Passes will save money on Beijing-Tianjin rail route
Passengers using commuter passes get aboard a train bound for Tianjin at Beijing South Railway Station on Sunday. [Photo by Wang Zhuangfei / China Daily]
A commuter pass for the Beijing-Tianjin intercity railway that gives a discount of up to 15 percent went on sale on Monday as part of government efforts to promote the integration of Beijing, Tianjin and Hebei province.
Last year, 646,000 passengers traveled back and forth between Beijing and Tianjin at least twice a month. The pass is expected to benefit more than 200,000 people.
The pass will save passengers the trouble of buying tickets, and the discount is expected to attract more people to commute between the two cities, Sun Wenkui, vice-mayor of Tianjin, said on Saturday.
Currently, 184 trains arrive and depart from both Beijing and Tianjin every day, carrying more than 80,000 passengers.
Calling the launch of the pass a move to promote the integration of Beijing, Tianjin and Hebei, Sun said the Tianjin government will "make a greater step forward" to promote the integration of the three areas' transportation systems through further cooperation with China Railway Corp, the national network operator.
There are two kinds of train passes: a gold one for first-class seats and a silver one for second-class seats. A first class seat for a single journey between Beijing and Tianjin costs 65.5 yuan ($10), while the price for second class is 54.5 yuan.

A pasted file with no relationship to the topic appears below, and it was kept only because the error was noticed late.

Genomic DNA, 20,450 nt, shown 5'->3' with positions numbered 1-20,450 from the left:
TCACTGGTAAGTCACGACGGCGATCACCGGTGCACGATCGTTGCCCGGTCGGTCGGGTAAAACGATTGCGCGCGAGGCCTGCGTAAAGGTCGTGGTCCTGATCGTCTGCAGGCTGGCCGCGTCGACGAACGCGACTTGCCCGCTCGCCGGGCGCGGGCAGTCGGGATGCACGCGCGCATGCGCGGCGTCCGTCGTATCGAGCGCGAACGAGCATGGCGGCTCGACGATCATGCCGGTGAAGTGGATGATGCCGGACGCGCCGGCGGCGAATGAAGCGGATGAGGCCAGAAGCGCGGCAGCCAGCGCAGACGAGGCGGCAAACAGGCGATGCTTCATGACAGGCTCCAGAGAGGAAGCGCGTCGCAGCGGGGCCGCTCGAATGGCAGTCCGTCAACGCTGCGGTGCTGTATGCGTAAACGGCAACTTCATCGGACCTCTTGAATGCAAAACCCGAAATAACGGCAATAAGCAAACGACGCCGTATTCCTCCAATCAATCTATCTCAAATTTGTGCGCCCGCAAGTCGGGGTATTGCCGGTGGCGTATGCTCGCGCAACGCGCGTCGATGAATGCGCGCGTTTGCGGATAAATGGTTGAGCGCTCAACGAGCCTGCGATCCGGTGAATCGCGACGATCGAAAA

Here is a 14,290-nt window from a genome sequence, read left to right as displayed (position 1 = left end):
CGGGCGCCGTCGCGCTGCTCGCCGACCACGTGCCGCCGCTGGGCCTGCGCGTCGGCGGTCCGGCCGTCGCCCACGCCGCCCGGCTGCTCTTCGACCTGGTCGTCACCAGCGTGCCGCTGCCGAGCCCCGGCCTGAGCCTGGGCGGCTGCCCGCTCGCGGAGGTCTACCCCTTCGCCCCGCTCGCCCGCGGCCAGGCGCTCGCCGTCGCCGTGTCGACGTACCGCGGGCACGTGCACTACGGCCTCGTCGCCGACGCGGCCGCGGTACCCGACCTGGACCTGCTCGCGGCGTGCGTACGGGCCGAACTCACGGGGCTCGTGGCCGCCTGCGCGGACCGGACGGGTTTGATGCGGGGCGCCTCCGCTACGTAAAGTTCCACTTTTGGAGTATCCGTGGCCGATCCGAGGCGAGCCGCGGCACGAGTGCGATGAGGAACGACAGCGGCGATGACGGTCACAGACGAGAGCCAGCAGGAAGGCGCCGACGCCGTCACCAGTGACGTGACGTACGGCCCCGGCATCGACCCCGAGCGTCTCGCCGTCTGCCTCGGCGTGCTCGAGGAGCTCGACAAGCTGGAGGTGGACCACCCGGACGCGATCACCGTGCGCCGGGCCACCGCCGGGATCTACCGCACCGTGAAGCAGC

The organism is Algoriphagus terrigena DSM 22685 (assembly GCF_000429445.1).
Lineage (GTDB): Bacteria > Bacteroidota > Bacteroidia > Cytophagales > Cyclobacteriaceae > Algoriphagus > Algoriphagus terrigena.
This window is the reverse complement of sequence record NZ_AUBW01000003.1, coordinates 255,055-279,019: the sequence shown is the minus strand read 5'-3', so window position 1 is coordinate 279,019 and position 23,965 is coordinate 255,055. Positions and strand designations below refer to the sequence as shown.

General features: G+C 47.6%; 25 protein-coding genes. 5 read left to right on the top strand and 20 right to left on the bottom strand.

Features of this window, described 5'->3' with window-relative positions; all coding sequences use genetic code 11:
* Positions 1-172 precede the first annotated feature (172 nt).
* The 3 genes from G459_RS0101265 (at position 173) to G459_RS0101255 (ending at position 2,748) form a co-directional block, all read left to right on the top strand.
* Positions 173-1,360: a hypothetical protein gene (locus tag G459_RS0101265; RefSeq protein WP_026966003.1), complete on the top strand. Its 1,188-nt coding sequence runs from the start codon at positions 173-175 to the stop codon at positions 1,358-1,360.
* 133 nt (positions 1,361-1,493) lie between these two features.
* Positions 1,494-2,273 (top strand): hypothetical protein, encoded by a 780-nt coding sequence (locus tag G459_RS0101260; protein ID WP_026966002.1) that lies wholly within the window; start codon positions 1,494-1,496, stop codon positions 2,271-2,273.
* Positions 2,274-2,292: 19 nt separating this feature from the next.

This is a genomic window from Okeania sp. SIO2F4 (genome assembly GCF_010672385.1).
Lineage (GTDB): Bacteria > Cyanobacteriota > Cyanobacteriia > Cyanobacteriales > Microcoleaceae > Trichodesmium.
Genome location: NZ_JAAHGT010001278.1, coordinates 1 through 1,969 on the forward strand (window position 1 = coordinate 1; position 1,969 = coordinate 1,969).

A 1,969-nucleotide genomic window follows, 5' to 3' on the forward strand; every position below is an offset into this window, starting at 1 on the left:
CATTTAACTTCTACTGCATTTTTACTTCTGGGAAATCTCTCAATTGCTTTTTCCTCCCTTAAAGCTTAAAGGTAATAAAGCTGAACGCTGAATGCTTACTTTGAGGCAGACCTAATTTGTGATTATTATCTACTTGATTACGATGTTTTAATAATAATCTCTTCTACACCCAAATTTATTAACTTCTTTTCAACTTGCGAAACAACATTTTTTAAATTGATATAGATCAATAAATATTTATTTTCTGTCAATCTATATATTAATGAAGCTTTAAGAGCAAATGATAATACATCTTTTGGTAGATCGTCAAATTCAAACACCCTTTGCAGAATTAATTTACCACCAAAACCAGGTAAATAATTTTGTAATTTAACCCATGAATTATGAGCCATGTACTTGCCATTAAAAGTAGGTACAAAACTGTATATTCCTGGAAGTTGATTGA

Passengers can get a 5 percent discount if they pay for 20 single journeys up front. The discount will increase to 15 percent for gold pass holders who pay for 90 journeys and for silver pass holders who pay for 100 journeys, the Tianjin government said.
Pass holders will use their cards at a special ticket machine where they can choose a train and print a ticket with a seat assignment.
"We are trying to keep the Beijing-Tianjin intercity line in the lead," said Huang Xin, deputy director of CRC's transport bureau. "The train pass is an innovation, and we are looking forward to seeing future promotions on other railways."
Passengers have been expecting the discount passes since the Tianjin government announced in February that they would be issued, said Zou Yirong, from the marketing department of Tianjin Research Institute for Advanced Equipment, affiliated with Tsinghua University in Beijing.
"The train pass was the talk of the office back then," she said, adding that about 40 researchers at her institute are regular commuters between the two cities - and they would save time and money with the passes.
Xiang Nan, chairman of a Tianjin-based investment company that has offices in Beijing and Tianjin, said: "We are definitely going to make a group purchase for me and five other colleagues who need to take the train every day."
"I used to spend 2,600 yuan on the train every month. Now 400 yuan of that can be saved. That is good news for me," said a man who only disclosed his name only as Duan. The man paid for 100 single journeys with second-class seats on Monday as he often has to travel between Beijing and Tianjin for work.